A subject that might have repped just another docu about a war atrocity is transmuted via novel use of animation into something special, strange and peculiarly potent.
A subject that might, had it been made conventionally, have repped just another docu about a war atrocity, is transmuted via novel use of animation into something special, strange and peculiarly potent in “Waltz With Bashir.” Israeli helmer Ari Folman’s fourth feature spotlights a drawn version of Folman himself on a quest to remember what transpired during the 1982 massacres at Sabra and Shatila refugee camps in Lebanon where he served as a soldier. Although less immediately accessible than “Persepolis,” another mature-aud-skewed cartoon with which this is bound to be compared, “Bashir” could dance nimbly round arthouse niches offshore.
The look and feel of “Waltz With Bashir” is very different from Iranian-born Marjane Satrapi’s “Persepolis,” although both use animation to refract recent Middle-Eastern history through the lenses of each helmer’s own personal experience.
Satrapi sought to channel autobiography through an austere, black-and-white style that evoked illustrations in children’s literature. Folman, on the other hand, utilizes a more minutely detailed, realist graphic technique for “Bashir” that texturally looks more like the Rotoscoped animation seen in Richard Linklater’s “Waking Life” and “A Scanner Darkly.”
Here, video-filmed interviews were used as visual references to create reportage focusing on one key historical event: Israel’s 1982 invasion of Beirut and, more specifically, the massacres of Palestinian civilians in the Sabra and Shatila camps by the Christian Phalangist militia, which Folman and his fellow Israeli soldiers witnessed and failed to stop, that happened in the wake of Lebanese president Bashir Gemayel’s assassination.
Folman is effectively an onscreen (but animated) narrator and reporter here, whose interviews with other soldiers (voiced by the real people themselves, apart from two individuals) form the film’s narrative spine. Each interviewee’s story is illustrated, with often startling results.
A striking credit sequence featuring a pack of hounds kicks the pic off in style. It turns out to be the recurring dream of Folman’s army friend Boaz (voiced by thesp Miki Leon because the real “Boaz” preferred anonymity), still haunted by the memories of the 26 dogs he had to shoot in order to silence them while on maneuvers.
Advised by his best friend Ori Silvan, who sagely warns Folman about the ungraspable nature of memory, Folman begins a quest to find out what really happened, to himself and others, by interviewing friends and acquaintances fighting in Lebanon when the massacres happened.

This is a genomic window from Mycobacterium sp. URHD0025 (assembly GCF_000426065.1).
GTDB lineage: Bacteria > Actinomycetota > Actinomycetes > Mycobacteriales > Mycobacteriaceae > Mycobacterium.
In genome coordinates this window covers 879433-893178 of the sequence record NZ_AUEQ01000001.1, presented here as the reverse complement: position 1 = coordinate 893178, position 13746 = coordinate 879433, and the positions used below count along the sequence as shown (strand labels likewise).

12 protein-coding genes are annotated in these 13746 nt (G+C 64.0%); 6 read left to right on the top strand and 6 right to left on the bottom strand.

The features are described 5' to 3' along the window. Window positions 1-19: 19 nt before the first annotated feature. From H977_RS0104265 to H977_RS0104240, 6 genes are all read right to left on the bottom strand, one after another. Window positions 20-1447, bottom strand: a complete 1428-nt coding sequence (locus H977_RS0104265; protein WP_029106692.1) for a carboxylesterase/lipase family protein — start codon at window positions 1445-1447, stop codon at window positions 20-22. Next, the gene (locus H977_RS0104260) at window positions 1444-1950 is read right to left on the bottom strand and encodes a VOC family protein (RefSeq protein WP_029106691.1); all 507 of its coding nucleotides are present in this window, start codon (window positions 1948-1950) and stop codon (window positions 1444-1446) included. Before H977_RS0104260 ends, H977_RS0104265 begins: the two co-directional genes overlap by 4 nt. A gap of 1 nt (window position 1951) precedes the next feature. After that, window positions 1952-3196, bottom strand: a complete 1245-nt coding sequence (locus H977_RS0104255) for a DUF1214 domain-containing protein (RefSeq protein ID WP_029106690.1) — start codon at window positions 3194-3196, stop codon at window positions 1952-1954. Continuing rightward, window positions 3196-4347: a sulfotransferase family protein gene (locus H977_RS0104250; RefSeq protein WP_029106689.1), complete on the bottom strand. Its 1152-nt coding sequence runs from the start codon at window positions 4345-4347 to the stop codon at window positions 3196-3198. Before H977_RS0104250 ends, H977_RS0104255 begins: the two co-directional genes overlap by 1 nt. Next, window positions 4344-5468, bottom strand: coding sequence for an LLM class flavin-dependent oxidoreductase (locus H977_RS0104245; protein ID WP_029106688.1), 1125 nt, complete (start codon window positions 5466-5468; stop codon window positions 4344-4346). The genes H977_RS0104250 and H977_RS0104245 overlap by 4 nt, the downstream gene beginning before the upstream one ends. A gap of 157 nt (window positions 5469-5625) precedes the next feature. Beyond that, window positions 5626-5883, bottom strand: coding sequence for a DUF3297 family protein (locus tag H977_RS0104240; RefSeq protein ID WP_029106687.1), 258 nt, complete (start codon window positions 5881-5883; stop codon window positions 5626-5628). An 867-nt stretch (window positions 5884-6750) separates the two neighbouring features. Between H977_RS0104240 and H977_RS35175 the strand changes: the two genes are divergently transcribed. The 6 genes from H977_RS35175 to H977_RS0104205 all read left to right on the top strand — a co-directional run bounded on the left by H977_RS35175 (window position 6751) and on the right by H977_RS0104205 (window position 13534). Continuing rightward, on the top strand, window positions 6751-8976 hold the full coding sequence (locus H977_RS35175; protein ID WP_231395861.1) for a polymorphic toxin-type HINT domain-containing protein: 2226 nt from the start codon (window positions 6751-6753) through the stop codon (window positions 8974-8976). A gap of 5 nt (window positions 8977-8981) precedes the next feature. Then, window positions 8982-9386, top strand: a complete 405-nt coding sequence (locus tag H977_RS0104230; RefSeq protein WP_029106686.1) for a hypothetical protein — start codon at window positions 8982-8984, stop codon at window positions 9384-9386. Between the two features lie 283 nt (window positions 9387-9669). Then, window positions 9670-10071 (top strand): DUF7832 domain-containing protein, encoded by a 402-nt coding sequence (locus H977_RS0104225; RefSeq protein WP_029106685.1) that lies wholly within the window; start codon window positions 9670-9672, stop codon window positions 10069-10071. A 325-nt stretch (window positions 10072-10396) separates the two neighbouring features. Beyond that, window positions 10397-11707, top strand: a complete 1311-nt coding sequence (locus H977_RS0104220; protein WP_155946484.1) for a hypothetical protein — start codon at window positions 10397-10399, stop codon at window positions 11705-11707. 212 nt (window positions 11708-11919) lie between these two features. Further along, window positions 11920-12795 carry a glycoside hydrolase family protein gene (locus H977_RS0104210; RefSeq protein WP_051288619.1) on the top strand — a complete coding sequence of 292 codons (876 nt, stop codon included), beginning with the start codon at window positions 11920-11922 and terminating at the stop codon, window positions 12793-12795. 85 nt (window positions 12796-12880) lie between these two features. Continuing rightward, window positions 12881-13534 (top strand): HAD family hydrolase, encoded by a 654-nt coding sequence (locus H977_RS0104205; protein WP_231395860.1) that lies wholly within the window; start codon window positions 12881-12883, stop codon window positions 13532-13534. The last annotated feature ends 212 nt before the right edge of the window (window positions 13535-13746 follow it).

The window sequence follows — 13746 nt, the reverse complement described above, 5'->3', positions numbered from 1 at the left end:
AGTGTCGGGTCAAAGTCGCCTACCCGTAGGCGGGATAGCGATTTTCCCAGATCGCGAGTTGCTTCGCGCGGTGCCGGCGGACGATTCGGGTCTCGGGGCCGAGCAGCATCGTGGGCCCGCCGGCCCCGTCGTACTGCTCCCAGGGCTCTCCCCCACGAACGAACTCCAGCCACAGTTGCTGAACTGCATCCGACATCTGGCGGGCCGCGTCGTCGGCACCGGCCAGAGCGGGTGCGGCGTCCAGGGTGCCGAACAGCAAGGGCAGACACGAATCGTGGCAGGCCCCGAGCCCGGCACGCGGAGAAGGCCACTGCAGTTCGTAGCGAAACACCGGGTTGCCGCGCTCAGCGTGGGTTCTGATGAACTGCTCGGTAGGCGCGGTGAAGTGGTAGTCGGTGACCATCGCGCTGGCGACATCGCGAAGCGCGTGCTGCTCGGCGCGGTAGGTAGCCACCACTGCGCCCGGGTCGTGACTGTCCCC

Carmi (voiced by Hezkel Lazarov, because “Carmi” like “Boaz” wished not to be recognized), an old schoolfriend of Folman’s, recalls the weirdly party-like atmosphere on the transport boat over, and a bizarre dream of his own in which a beautiful giantess carried him off into the sea. It’s these surreal touches, deployed with tactical restraint, that make the pic extraordinary and convey the febrile atmosphere of warfare, where by fear, horror — and later guilt — distort and distend perception and memory.
Another man, Shmuel Frenkel, recalls gunning down an adolescent boy after the kid fired a rocket-propelled grenade at them. A story told by journalist Ron Ben Yisahi about seeing Frenkel seemingly “waltzing” with his gun, shooting at everything in sight during an exchange of fire in Beirut’s streets where posters of Bashir Gemayel were visible everywhere, gives the pic its name.
As the interlocking tales spiral the narrative closer to the events at Sabra and Shatila, the visuals become more matter-of-fact and less hallucinatory, as if Folman were trying to strip everything back to some bare essential truth, encapsulated by the pic’s final shots, live-action archive footage.
Some auds may quibble that ultimately the atrocity isn’t tackled in a more head-on fashion and that Palestinian and Phalangist viewpoints aren’t aired, but Folman’s sidewinding approach feels justified by the pic’s personal, idiosyncratic approach.
Stabs of gallows humor up until this point slightly soothe the grimness depicted. Meanwhile, the interviewees’ digressions and off-the-cuff comments build up a picture of what it was like to be young, Israeli and conscripted in the early ‘80s, a time well evoked by a smartly chosen soundtrack featuring beat combos of the era, such as PiL and OMD.
The animation process used reps a combination of Flash animation, traditional hand-drawn technique, and computer-enhanced 3-D modeling that sometimes, perhaps intentionally, looks a little disjointed. Characters’ expressions are simplified, while outlines and shadows are pronounced and thick, evoking German Expressionist woodcuts, yet backgrounds are more finely detailed and fluently rendered. Palette is subtly color-coded to underscore time shifts between flashback and present.
Crisp and appropriately aggressive sound design by Aviv Aldema reps a standout in the pic’s pro tech package.